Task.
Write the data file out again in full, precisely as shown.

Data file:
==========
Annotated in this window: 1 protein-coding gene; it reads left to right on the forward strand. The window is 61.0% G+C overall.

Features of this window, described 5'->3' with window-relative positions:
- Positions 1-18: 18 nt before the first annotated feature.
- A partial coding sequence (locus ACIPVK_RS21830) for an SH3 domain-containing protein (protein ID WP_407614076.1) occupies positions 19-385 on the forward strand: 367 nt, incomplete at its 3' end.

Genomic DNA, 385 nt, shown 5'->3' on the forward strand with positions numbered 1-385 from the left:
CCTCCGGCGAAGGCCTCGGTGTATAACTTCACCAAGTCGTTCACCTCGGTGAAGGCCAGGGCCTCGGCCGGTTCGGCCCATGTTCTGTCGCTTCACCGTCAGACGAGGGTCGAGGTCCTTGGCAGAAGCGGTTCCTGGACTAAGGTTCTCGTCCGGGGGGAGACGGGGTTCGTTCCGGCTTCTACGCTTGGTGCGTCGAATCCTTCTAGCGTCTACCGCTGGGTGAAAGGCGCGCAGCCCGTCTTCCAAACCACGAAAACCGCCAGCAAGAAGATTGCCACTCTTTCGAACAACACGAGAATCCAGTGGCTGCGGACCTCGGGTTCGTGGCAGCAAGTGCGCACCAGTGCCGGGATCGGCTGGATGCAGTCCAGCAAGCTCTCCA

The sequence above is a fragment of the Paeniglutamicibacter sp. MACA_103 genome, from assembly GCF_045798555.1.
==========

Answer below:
Annotated in this window: 1 protein-coding gene; it reads left to right on the forward strand. The window is 61.0% G+C overall.

Features of this window, described 5'->3' with window-relative positions:
- Positions 1-18: 18 nt before the first annotated feature.
- A partial coding sequence (locus ACIPVK_RS21830) for an SH3 domain-containing protein (protein ID WP_407614076.1) occupies positions 19-385 on the forward strand: 367 nt, incomplete at its 3' end.

Genomic DNA, 385 nt, shown 5'->3' on the forward strand with positions numbered 1-385 from the left:
CCTCCGGCGAAGGCCTCGGTGTATAACTTCACCAAGTCGTTCACCTCGGTGAAGGCCAGGGCCTCGGCCGGTTCGGCCCATGTTCTGTCGCTTCACCGTCAGACGAGGGTCGAGGTCCTTGGCAGAAGCGGTTCCTGGACTAAGGTTCTCGTCCGGGGGGAGACGGGGTTCGTTCCGGCTTCTACGCTTGGTGCGTCGAATCCTTCTAGCGTCTACCGCTGGGTGAAAGGCGCGCAGCCCGTCTTCCAAACCACGAAAACCGCCAGCAAGAAGATTGCCACTCTTTCGAACAACACGAGAATCCAGTGGCTGCGGACCTCGGGTTCGTGGCAGCAAGTGCGCACCAGTGCCGGGATCGGCTGGATGCAGTCCAGCAAGCTCTCCA

The sequence above is a fragment of the Paeniglutamicibacter sp. MACA_103 genome, from assembly GCF_045798555.1.